It is a great privilege to be asked to say a few words in memory of and in tribute to Mr Tilak Raj Sharma.
When I first heard of Mr Sharma’s passing, there were so many emotions and memories that came flooding back. My relationship with Mr Sharma was that of student and teacher. It is said that ‘one good teacher in a lifetime may sometimes change a delinquent into a respectable citizen.’
For me Mr Sharma came at a crucial time in my life. He came as no less than a saviour. In my younger years I was struggling with education and couldn’t break out of the lowest mathematics class. My 11-plus exams were on the horizon and it was clear that I was academically underachieving across all core subjects. I didn’t have any older siblings to guide me or for that matter the confidence required to excel in school by myself. The future looked very bleak for me.
Our family came to know about Mr Sharma after we enquired with Mr Rakesh Dutta, who is here today, about finding a private tutor. Mr Dutta said that the Sharma family were by far the best teachers in town.
I remember vividly our first meeting. I was assigned a short task to assess my current ability. Completing the task felt like an eternity. Yet, I was still hopeful that I had pulled off a miracle and would get at least an A if not an A* and save the embarrassment. To my dismay, I remember Mrs Sharma marking my paper and summarising my result by saying: “he’s very far behind. There’s a lot of work to do..”. Mr Sharma looked at the score and nodded in agreement.
However, I also remember Mr Sharma at that moment telling me that I’d have to do a lot of hard work and giving reassurance to my parents, who are also here with me this morning. Challenged accepted I said to myself.
And so, in 1999, a year before the new millennium, the long journey began to put me back on track and continued until late 2005. Twice a week, sometimes three, I would visit Mr and Mrs Sharma for private tutoring.
I don’t hide the fact that then we were a low-income family. We didn’t have the luxury of being able to travel by car when the weather worsened. When it rained, my mum used to dress me up in oversized waterproof clothes and drop me off to Milverton Gardens on her bicycle. I used to sit on the back seat with my homework, pencil case and calculator. As a parent she did this so that I didn’t arrive to class exhausted. She wanted me to focus on everything Mr Sharma taught.
I have said a few words about the student and now I would like to say a few words about the teacher himself.
It has been said that ‘a teacher affects eternity; he can never tell when his influence stops‘.
Over a decade has passed since I last sat in Mr Sharma’s class but I still remember what a profoundly positive impact his style of teaching had on my exam results and later life.
I spent a lot of time with Mr Sharma when I was studying towards my GCSE’s. Mr Sharma had a love for Mathematics, and he was known amongst his students for his firm but fair approach to studying. Some students often got a telling off but they would never utter a bad word against Mr Sharma. They were loyal to him as he was to them.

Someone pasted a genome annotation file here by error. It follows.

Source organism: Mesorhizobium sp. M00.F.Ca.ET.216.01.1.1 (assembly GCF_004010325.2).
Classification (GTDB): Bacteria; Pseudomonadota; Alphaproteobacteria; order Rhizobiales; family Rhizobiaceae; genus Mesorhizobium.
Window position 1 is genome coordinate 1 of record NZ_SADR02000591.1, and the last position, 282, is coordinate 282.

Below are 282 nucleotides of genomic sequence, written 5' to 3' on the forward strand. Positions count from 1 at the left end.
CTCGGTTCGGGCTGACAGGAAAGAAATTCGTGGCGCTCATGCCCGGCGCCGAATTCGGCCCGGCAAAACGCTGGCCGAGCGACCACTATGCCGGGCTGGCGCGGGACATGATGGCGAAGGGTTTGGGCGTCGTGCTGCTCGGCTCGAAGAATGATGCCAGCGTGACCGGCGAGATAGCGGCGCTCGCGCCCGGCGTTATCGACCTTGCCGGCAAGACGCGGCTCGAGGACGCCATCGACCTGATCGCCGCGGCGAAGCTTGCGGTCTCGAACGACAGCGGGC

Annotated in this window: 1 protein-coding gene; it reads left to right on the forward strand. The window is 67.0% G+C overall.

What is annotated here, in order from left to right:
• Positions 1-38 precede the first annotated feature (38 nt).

Every now and again, as teachers sometimes do, Mr Sharma would talk to his students about family life. He would talk about all his daughters, he would talk about his homeland – India – Punjab – and his own childhood and upbringing.
For me Mr Sharma was the embodiment of a generation with a certain mannerism and positive outlook on life. He was always handsomely dressed, well spoken and cultured. He respected himself and he respected others. He knew where he stood and didn’t hold back on speaking his mind. He knew a lot about society and the world at large and he wasn’t afraid of literally teaching us a thing or two.
But under that strict appearance of a teacher, you could feel and see the kindness and warmth of a father. It is for this reason that Mr Sharma gained his students respect.
I always saw Mr Sharma as a tower of strength and full of wisdom. Mr Sharma stood tall throughout all the years I was with him. I never saw Mr Sharma as weak or feeble. Even when the going got tough later in life, when I visited him some months ago, he was still radiating energy.
Mr Sharma is amongst the few men in my life that I will always look up to and if I can be half the man that he was then I will consider myself to be very fortunate.
In closing, I’d like to think that Mr Sharma is with us here today not only in body but also in spirit, and is hearing us.
And if he is listening, I hope that he is proud of me. I would like him to know that I, and all of his former students, are forever grateful for the devolution and service he gave to bettering our lives and that his kindness will never be forgotten. We will miss him dearly..
Mr Tilak Raj Sharma (10th November 1934 – 15th October 2015) of Milverton Gardens, Ilford, was cremated at City of London Crematorium in Aldersbrook Road, Manor Park on Monday 26th October 2015.